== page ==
When you keep your personal achievements at the level of putting one foot in front of the other and being mindful, you listen to what the world has to say. In that listening, the mind is fresh and alert to the mystery of life, and being unable to express that mystery only purifies the aspiration to live in harmony with it. When the walk came to an end, thirteen mornings after leaving Golden Square, the practise-path that it symbolises continued; the monastic life is about non-abiding, it is a giving up of personal possessions, desires, concerns and opinions. You listen and live close to the heart of life, and the only refuge from the rawness of our nature is to do good and be mindful. Sometimes that seems to leave you completely alone with nothing to hold on to, but the path evokes a compassion in us that fills the heart, and a respect for our way of life that gives us many friends. Before we reached the monastery, we stopped to say hello to Sam, the woodsman who works in the barn at the top of Chithurst Lane. “You’ve just got back, have you?” he said. “Please, just wait a moment.” He walked to the back of his workshop and returned with half of his packed lunch. “Can I put this into your bowl?”

Bowing to Conventions

In the monastic life, if it is well-lived, you have to give up a lot, you have to surrender a lot. More than just the renunciation implied by the precepts, there comes about a giving up of oneself through living the life of an alms-mendicant. This rather bleak prospect is in reality joyous—the mind becomes open and peaceful with the realisation that there wasn’t a self to give up anyway. Rather than being a substantive entity, self is only a notion, a view and a conventional way of coming to terms with sensory experience. Although selfhood is a useful convention for most purposes, clinging to it gives rise to the feeling of being the owner of the senses who is then beset by the birth and death process that the senses experience. We become helpless if we can’t get beyond the sensory movement of attraction towards objects that we can’t keep, or repulsion from things that cause us pain. And this volitional tide creates the notion of a being who is moved by it, trapped in it, the creator of it. With the practise of Dhamma, a clear understanding replaces the compulsion of that volition and we can use the conventional notion of self wisely. For this purpose, not for the extinction of any real self the Buddha gave instruction on selflessness and established a monastic order that would enable ordinary people to let go of personal volition and learn to respond to life at it happened:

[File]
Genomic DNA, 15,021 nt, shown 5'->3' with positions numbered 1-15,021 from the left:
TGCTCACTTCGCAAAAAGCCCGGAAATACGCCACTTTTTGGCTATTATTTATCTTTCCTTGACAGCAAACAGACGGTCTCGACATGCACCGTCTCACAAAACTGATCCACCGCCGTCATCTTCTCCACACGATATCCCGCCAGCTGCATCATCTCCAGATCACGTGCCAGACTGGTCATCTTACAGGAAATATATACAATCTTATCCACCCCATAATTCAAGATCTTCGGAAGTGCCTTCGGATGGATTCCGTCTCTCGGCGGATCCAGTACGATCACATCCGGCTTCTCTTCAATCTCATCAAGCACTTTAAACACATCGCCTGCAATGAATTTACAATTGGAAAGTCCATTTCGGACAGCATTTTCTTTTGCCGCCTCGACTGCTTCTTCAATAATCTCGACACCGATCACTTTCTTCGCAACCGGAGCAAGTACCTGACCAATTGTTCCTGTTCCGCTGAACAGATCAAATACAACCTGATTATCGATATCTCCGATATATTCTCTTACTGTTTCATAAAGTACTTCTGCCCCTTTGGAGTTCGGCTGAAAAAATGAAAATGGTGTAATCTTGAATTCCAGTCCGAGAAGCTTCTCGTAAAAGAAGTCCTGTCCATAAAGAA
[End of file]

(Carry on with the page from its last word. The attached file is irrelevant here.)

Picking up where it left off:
They do not lament over the past,
They do not hanker for things in the future,